The EU Referendum result has often been characterised as a revolt of Britain’s “left-behind” towns and rural areas against the “metropolitan elite”. But this view diverts attention from the underlying issues which drove the Brexit vote – and ironically has diverted policy attention away from addressing them too.

It’s true that a number of big urban authorities, led by London, voted to stay. And overall people living in cities were less likely to vote leave than towns. Setting aside Scottish cities and towns, which both voted very strongly for remain, Leave polled 51 per cent of the vote in English and Welsh cities, compared to 56 per cent in local authorities that include towns. (Consistent data isn’t available below local authority level.)

Yet there is a lot of variation underlying this average across towns. In Boston, 75 per cent voted Leave, and in Hartlepool and Grimsby it was 70 per cent. But at the other end of the scale, there were a number of towns that voted to stay. For example, Leave polled at 49 per cent in Horsham and Harrogate, and 46 per cent in Windsor and Hitchin. In places such as Winchester, Leamington Spa and Bath, the Leave voted amounted to less than 42 per cent of the vote.

What drives this variation across towns? Data from the Centre for Cities’ recent report Talk of the Town shows economic outcomes were the biggest factor – with towns that voted Remain also having stronger economies.

For a start, pro-Remain towns generally have smaller shares of people who were either unemployed or claiming long-term benefit. (This is based on 2011 data, the latest available.)

Towns which voted Remain also had a higher share of jobs in high-skilled exporting businesses – an indication of how successful they have been at attracting and retaining high-paid job opportunities.

And both measures will have been influenced by the skills of the residents in each town: the higher the share of residents with a degree, the stronger the Remain vote.

So the Brexit vote was reflective of the varying economic outcomes for people in different parts of the country. Places which have responded well to changes in the national economy voted to Remain in the EU, and those that have been ‘left behind’ – be they towns or cities – were more likely to have voted to Leave.

This sends a clear message to politicians about the need to improve the economic outcomes of the people that live in these towns and cities. But the irony is that the fallout from the Brexit has left no room for domestic policy, and little progress has been made on addressing the problem that, in part, is likely to have been responsible for the referendum outcome in the first place.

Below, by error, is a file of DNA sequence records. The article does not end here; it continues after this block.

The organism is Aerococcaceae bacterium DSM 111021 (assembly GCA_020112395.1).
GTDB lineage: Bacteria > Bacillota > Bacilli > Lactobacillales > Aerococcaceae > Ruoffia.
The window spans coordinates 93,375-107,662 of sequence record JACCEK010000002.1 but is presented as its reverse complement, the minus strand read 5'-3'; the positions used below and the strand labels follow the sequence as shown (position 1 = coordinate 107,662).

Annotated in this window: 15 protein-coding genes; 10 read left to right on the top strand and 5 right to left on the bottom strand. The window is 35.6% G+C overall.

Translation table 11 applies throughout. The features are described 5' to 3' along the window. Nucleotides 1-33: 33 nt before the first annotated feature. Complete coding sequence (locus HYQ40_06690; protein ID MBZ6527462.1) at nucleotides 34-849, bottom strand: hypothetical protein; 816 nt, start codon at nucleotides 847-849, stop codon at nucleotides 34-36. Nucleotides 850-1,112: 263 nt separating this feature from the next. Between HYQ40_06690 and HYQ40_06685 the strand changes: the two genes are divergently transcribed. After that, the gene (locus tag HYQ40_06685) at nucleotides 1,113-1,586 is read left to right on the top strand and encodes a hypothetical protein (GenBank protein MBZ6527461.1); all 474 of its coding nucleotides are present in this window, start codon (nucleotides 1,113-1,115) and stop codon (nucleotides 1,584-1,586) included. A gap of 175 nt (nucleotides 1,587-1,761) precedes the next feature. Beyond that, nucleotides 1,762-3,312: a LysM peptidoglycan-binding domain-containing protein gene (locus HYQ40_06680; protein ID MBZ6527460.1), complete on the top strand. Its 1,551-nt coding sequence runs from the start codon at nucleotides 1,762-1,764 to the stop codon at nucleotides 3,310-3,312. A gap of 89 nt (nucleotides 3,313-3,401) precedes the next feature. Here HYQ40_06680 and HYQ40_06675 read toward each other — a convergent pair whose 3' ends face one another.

Indeed, politicians of all stripes have seemed more concerned about jostling for position within their parties, than setting out ideas for domestic policy agenda. Most worryingly, progress on devolution – a crucial way of giving areas a greater political voice – has stalled.


There was talk earlier this year of Theresa May relaunching her premiership next summer focusing on domestic policy. One of her biggest concerns should be that so many cities perform below the national average on a range of measures, and so do not make the contribution that they should to the national economy.

But addressing this problem wouldn’t ignore towns – quite the opposite. What Talk of the Town shows is that the underperformance of a number of cities is bad not just for their residents or the national economy, but also for the residents in surrounding towns too. A poorly performing neighbouring city limits both the job opportunities open to its residents and impacts on nearby towns’ ability to attract-in business investment and create higher paid jobs.

This isn’t the only factor – as the last chart above suggests, addressing poor skills should be central to any serious domestic policy agenda. But place has an influence on economic outcomes for people too, and policy needs recognise that different places play different roles. It also needs to reflect the importance of the relationships between places to improve the access that people across the country have to job opportunities and higher wages.

The Brexit vote didn’t result from a split between cities and towns. And if we are to address the reasons for it, we need to better understand the relationship between them, rather than seeing them as opposing entities.

Paul Swinney is head of policy & research at the Centre for Cities, on whose blog this article first appeared.

Read the Centre’s Talk of the Town report to find out more about the relationship between cities and towns, and what this means for policy.